Quantitate in vitro anti-proliferation experiments using a metabolic assay (Alamarblue, MTT) vs measuring protein abundance (Sulforhodamine B)
The need to measure cell proliferation effects is vast, including testing the effects of growth factors, novel pharmacological agents, cytotoxicity assessment or investigating cell activation. Cell proliferation assays utilize a stain or substrate to make a correlation between the readout and the number of remaining cells post-treatment. However, the means of assessing cell number varies greatly.
Metabolic assays rely on proliferating cells to metabolize a substrate, thus, producing a color change of the cell media. The resultant color change or fluorescence measurement is used to make a correlation to a change in cell number. The MTT assay is by far the most popular, but being insoluble in culture media, it is an end-point assay. On the other hand, the Alamarblue assay (all rights belong to Thermofisher) is soluble in media, is non-toxic and can be applied to cells multiple times throughout the experiment for multiple measurements on the same wells.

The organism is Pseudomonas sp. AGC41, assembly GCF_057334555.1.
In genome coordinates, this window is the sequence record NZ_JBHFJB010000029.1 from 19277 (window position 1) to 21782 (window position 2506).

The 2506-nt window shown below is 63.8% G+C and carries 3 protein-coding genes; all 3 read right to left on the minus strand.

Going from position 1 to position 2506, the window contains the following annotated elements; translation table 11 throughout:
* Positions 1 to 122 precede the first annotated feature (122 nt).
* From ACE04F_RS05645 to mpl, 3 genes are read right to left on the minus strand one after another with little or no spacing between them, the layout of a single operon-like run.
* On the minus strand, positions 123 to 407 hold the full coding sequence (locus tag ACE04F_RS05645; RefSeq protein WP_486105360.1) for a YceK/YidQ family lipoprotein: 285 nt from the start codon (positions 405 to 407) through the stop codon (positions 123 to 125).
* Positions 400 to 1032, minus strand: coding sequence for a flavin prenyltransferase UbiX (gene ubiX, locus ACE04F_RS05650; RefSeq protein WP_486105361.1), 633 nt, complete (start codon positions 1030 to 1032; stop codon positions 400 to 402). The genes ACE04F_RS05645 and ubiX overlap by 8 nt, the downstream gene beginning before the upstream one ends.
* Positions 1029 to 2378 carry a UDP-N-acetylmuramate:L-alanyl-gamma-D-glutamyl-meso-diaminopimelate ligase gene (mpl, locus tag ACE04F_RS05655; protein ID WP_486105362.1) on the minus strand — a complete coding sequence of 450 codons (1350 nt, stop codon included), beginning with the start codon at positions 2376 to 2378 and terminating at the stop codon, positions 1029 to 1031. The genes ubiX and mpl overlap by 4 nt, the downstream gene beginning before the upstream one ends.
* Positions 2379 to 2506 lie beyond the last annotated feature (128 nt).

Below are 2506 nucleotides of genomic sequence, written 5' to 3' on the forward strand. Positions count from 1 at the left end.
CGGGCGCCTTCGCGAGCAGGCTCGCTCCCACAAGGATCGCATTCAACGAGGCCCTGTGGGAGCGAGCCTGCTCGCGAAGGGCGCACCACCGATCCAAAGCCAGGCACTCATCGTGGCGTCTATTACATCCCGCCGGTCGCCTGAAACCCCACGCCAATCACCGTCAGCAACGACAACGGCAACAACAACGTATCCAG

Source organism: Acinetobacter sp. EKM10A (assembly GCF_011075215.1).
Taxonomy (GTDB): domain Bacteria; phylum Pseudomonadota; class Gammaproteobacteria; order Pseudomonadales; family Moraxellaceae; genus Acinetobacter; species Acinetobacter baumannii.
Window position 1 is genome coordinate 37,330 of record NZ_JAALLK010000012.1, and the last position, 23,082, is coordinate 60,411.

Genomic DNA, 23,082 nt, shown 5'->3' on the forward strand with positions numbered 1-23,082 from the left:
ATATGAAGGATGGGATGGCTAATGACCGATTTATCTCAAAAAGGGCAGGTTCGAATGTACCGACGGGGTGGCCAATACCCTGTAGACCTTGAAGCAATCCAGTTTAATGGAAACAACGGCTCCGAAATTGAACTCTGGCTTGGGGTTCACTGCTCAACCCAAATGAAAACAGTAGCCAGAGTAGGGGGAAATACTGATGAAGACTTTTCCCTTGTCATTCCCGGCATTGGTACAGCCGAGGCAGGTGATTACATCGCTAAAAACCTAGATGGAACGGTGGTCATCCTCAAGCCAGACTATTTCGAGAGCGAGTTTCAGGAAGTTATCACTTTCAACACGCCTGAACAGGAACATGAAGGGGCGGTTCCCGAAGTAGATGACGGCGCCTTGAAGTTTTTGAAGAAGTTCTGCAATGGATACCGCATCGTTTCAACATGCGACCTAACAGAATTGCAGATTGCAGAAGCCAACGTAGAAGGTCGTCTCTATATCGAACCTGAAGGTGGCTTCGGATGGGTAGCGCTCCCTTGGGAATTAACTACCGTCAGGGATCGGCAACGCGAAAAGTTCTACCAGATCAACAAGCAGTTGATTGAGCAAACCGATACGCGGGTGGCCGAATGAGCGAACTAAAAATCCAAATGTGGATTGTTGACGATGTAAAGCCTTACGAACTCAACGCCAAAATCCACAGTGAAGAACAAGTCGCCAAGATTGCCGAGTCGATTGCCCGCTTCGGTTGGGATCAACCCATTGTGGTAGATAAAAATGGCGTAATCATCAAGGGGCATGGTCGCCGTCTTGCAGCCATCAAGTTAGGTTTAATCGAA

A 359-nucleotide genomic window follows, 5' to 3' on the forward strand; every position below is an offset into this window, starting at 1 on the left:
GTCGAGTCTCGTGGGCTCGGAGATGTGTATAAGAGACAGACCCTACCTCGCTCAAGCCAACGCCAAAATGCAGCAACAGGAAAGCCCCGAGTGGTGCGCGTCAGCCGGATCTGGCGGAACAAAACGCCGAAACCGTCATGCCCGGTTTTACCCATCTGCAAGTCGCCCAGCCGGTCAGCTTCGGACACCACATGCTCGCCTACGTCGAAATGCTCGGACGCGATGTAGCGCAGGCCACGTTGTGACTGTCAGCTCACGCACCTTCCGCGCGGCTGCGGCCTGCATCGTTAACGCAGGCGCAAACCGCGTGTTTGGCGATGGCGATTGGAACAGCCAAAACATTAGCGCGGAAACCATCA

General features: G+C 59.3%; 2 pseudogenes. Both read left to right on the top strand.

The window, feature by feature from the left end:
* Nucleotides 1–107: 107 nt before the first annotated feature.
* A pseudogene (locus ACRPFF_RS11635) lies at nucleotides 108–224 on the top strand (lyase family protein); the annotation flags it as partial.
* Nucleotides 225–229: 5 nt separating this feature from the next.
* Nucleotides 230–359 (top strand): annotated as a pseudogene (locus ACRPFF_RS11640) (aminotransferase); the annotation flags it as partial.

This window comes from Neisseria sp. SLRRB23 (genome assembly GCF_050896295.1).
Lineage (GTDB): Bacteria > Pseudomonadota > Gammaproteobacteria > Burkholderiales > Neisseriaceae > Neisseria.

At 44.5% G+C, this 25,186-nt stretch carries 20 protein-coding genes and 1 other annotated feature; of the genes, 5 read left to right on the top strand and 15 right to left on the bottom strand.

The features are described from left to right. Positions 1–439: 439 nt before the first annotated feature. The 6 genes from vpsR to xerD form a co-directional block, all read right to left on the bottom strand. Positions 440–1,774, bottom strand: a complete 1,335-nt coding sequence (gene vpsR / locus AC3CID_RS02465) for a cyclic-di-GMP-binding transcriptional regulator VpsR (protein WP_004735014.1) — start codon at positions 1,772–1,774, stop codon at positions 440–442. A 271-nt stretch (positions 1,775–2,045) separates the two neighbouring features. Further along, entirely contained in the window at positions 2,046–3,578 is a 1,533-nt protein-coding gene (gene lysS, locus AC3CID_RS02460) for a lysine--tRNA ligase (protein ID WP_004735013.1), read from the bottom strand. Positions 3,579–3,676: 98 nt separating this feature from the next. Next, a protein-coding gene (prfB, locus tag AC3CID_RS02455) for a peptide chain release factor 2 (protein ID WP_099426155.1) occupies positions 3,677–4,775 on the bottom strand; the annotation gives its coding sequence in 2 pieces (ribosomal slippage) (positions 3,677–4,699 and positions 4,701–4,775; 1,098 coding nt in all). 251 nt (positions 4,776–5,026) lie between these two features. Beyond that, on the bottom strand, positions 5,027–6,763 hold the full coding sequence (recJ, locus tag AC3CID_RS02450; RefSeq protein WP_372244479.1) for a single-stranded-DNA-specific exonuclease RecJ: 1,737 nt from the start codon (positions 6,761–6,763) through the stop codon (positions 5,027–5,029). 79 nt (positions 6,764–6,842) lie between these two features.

Protein Abundance Assay
As the name implies, the abundance of all proteins is quantified in this assay. The protein dye sulforhodamine B, referred to as SRB, binds electrostatically to proteins. The dye interaction is pH dependent on the fixed amino acid residues. The protocol consists of four main steps: 1) preparation of cells, 2) treatment of cells with test article, 3) fixation and SRB staining, and 4) measure absorbance on a plate reader. Results of the SRB assay correlate with cell number and assay sensitivity is comparable with commercially available fluorescence assays. The SRB assay can be utilized in evaluating the effects of gene expression modulation (i.e. gene knockdown, gene upregulation) in 96-well or 384-well format.
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